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Cathedral ceiling ventilation baffle

Doug G | Posted in General Questions on

I have a 12/12 roof over an attic that I am making into a storage room. I added 1/2″ plywood onto the joists to make a rough floor. On one half of the roof a second roof was built over it at about 10/12 to extend the roof out over a porch. All three “roofs” meet at the ridge. I am building ventilation baffles between the rafters with 1×1’s as the spacers and 5.5mm underlayment plywood as the baffle panels. The sheathing is old 1″ boards on the rafters with 1/2″ OSB over that on the single roof side. On the double roof side it is 1″ boards throughout with OSB only along the upper 24″ or so. Below that it is just the 1″ boards with lots of large gaps for air. There are lots of gaps between the old 1″ boards throughout the roof. It will be 3-1/2″ Roxul between the rafters and then 2″ of XPS under that and then a 6mil poly sheet. Approximately R-25. I’m in central Vermont and I know that is below standard, but it is for storage and is too low to ever be a living space. The floor of this space has R-19 fiberglass in it covered in plywood now since it used to be the ceiling. Here is my question: On the side without the added roof I’m doing it as shown on one of your pages, but on the side with the added roof it seems that no baffles would be needed under the original roof layer since the space above that (the space between roof 1 and roof 2) is wide open to the outside world for ventilation. Is that reasonable? If any moisture leaks up into the 1″ boards I would assume they will dry out from the top. Or, is 1″ wood too thick to allow adequate drying. Lots of air on top so it will not be stagnant.

I hope I made the structure clear, what do you think?

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Replies

  1. User avatar GBA Editor
    Martin Holladay | | #1

    Doug,
    Whether the space between the two roofs is "wide open to the outside world for ventilation" (as you describe it) or a confined space bound by impermeable roofing on the upper side depends on construction details that we don't know. These details maybe something you are intimately familiar with, or they may be details that are hard to assess from inside your attic.

    So, the first issue concerns the question of whether or not you are confident that the space between the two roofs is very well ventilated.

    There's another issue, however: presumably, there is roofing on the old roof (the lower of the two roofs). Let's just say that this hidden roof is covered with old asphalt shingles. If that's what you've got, there is a vapor-impermeable layer on top of the roof sheathing boards you are looking at from the attic side -- so that if these boards get wet, they aren't going to dry toward the exterior, even if the space between the roofs is "wide open to the outside world for ventilation."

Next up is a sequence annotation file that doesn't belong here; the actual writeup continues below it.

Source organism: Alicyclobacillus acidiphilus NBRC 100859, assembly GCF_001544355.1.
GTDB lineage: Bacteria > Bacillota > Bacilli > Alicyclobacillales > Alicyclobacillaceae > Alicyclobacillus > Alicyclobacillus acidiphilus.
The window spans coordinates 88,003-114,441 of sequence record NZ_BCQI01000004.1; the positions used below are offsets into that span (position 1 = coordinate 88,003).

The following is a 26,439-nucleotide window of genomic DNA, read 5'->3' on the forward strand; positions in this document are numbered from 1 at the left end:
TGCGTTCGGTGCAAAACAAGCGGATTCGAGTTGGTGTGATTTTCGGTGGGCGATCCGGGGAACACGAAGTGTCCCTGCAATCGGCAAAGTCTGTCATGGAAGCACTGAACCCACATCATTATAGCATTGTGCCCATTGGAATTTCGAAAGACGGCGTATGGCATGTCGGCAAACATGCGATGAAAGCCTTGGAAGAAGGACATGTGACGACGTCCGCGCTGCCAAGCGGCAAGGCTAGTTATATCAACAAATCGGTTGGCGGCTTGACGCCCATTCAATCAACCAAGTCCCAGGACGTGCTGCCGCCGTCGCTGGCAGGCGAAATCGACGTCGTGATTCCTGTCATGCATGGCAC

2. Doug G | | #2

    Martin, there is no roofing material on the hidden roof, just 1" boards and large gaps. Gaps big enough that my cat crawled through yesterday and came out at the vent holes under the eave. Trust me, as I've done this project through the winter here in Vermont I've had 20 deg air blowing by me through that roof layer. And it is wide open due to large ventilation openings down at the eave. So I'm confident of the structure. So the original question was whether or not 1" boards are too thick to allow vapor to pass through and dry to the top. I could frame this question another way and just ask if you would build ventilation baffles with 1" thick panels? or do they need to be thin? Also do you know if the 5.5mm "tri ply" hardwood underlayment I'm using as baffle panels will pass moisture through? It says water resistant, but that's all I can find.

  3. User avatar GBA Editor
    Martin Holladay | | #3

    Doug,
    Thanks for answering my questions. It sounds like the area between the two roofs is, indeed, well ventilated. If there is no roofing on the lower roof, you're good -- you don't need a ventilation channel there.

    You should consider installing an air barrier, however, since you plan to insulate the rafter bays with an air-permeable insulation (mineral wool). For example, you could install strips of housewrap in the rafter bays (between the roof sheathing and the mineral wool) to limit air leakage.

    Q. "Are 1 inch boards too thick to allow vapor to pass through and dry to the top?"

    A. No. The boards are quite vapor-permeable.

    Q. "Would you build ventilation baffles with 1-inch thick panels?"

    A. Sure -- if they were solid wood. (Not that solid wood panels would be a practical choice.)

    Q. "Do you know if the 5.5 mm 'tri ply' hardwood underlayment I'm using as baffle panels will pass moisture through?"

    A. I'm sorry, I don't know the vapor permeance of tri-ply hardwood plywood. However, the vapor permeance of ventilation baffles isn't particularly relevant or important. To learn why, see this article: Site-Built Ventilation Baffles for Roofs.

  4. Doug G | | #4

    Thanks Martin.

    doug

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